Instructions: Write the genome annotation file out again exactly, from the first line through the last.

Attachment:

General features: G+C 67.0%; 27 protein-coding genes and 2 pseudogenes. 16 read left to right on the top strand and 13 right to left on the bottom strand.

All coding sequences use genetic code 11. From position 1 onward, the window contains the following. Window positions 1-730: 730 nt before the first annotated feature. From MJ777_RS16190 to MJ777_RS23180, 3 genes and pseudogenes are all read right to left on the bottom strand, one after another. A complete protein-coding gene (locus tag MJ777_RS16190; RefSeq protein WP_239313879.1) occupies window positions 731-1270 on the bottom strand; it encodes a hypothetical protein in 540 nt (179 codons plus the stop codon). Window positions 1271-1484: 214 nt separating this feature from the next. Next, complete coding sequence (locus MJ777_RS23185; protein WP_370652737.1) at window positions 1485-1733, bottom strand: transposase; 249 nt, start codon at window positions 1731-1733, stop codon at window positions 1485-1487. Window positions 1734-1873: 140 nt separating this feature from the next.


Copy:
General features: G+C 67.0%; 27 protein-coding genes and 2 pseudogenes. 16 read left to right on the top strand and 13 right to left on the bottom strand.

All coding sequences use genetic code 11. From position 1 onward, the window contains the following. Window positions 1-730: 730 nt before the first annotated feature. From MJ777_RS16190 to MJ777_RS23180, 3 genes and pseudogenes are all read right to left on the bottom strand, one after another. A complete protein-coding gene (locus tag MJ777_RS16190; RefSeq protein WP_239313879.1) occupies window positions 731-1270 on the bottom strand; it encodes a hypothetical protein in 540 nt (179 codons plus the stop codon). Window positions 1271-1484: 214 nt separating this feature from the next. Next, complete coding sequence (locus MJ777_RS23185; protein WP_370652737.1) at window positions 1485-1733, bottom strand: transposase; 249 nt, start codon at window positions 1731-1733, stop codon at window positions 1485-1487. Window positions 1734-1873: 140 nt separating this feature from the next.